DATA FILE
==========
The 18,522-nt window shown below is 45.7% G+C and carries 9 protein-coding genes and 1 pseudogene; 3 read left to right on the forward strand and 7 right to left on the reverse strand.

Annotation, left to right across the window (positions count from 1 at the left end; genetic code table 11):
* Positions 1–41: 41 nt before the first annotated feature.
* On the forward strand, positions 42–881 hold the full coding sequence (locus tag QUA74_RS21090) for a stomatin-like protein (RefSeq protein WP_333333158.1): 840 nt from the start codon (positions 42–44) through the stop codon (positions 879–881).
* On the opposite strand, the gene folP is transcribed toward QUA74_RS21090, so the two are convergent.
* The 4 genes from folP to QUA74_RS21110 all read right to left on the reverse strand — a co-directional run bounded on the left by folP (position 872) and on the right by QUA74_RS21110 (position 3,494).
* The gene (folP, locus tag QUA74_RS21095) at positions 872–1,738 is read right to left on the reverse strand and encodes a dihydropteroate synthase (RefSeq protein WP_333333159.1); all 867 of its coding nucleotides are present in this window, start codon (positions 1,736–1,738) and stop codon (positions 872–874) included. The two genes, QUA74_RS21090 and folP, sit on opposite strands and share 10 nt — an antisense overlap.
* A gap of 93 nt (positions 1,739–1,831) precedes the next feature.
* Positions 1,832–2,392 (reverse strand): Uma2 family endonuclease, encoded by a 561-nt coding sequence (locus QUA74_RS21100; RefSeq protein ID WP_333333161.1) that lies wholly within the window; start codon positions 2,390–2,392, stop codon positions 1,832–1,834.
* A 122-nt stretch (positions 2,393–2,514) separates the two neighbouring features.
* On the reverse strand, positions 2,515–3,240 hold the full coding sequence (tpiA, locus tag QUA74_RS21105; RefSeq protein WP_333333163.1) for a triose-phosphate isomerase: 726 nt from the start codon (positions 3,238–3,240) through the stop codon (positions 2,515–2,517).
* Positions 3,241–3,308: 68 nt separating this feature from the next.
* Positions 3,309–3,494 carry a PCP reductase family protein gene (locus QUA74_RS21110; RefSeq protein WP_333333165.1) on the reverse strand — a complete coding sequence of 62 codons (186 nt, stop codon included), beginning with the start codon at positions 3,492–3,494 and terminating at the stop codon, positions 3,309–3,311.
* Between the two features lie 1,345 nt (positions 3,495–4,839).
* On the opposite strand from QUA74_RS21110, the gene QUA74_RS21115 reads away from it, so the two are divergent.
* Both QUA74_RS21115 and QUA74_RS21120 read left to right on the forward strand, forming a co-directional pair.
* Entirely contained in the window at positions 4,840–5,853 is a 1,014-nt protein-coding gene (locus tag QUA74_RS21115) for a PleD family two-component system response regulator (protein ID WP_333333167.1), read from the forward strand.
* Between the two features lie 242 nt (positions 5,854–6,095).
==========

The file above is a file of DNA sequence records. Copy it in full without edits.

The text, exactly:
The 18,522-nt window shown below is 45.7% G+C and carries 9 protein-coding genes and 1 pseudogene; 3 read left to right on the forward strand and 7 right to left on the reverse strand.

Annotation, left to right across the window (positions count from 1 at the left end; genetic code table 11):
* Positions 1–41: 41 nt before the first annotated feature.
* On the forward strand, positions 42–881 hold the full coding sequence (locus tag QUA74_RS21090) for a stomatin-like protein (RefSeq protein WP_333333158.1): 840 nt from the start codon (positions 42–44) through the stop codon (positions 879–881).
* On the opposite strand, the gene folP is transcribed toward QUA74_RS21090, so the two are convergent.
* The 4 genes from folP to QUA74_RS21110 all read right to left on the reverse strand — a co-directional run bounded on the left by folP (position 872) and on the right by QUA74_RS21110 (position 3,494).
* The gene (folP, locus tag QUA74_RS21095) at positions 872–1,738 is read right to left on the reverse strand and encodes a dihydropteroate synthase (RefSeq protein WP_333333159.1); all 867 of its coding nucleotides are present in this window, start codon (positions 1,736–1,738) and stop codon (positions 872–874) included. The two genes, QUA74_RS21090 and folP, sit on opposite strands and share 10 nt — an antisense overlap.
* A gap of 93 nt (positions 1,739–1,831) precedes the next feature.
* Positions 1,832–2,392 (reverse strand): Uma2 family endonuclease, encoded by a 561-nt coding sequence (locus QUA74_RS21100; RefSeq protein ID WP_333333161.1) that lies wholly within the window; start codon positions 2,390–2,392, stop codon positions 1,832–1,834.
* A 122-nt stretch (positions 2,393–2,514) separates the two neighbouring features.
* On the reverse strand, positions 2,515–3,240 hold the full coding sequence (tpiA, locus tag QUA74_RS21105; RefSeq protein WP_333333163.1) for a triose-phosphate isomerase: 726 nt from the start codon (positions 3,238–3,240) through the stop codon (positions 2,515–2,517).
* Positions 3,241–3,308: 68 nt separating this feature from the next.
* Positions 3,309–3,494 carry a PCP reductase family protein gene (locus QUA74_RS21110; RefSeq protein WP_333333165.1) on the reverse strand — a complete coding sequence of 62 codons (186 nt, stop codon included), beginning with the start codon at positions 3,492–3,494 and terminating at the stop codon, positions 3,309–3,311.
* Between the two features lie 1,345 nt (positions 3,495–4,839).
* On the opposite strand from QUA74_RS21110, the gene QUA74_RS21115 reads away from it, so the two are divergent.
* Both QUA74_RS21115 and QUA74_RS21120 read left to right on the forward strand, forming a co-directional pair.
* Entirely contained in the window at positions 4,840–5,853 is a 1,014-nt protein-coding gene (locus tag QUA74_RS21115) for a PleD family two-component system response regulator (protein ID WP_333333167.1), read from the forward strand.
* Between the two features lie 242 nt (positions 5,854–6,095).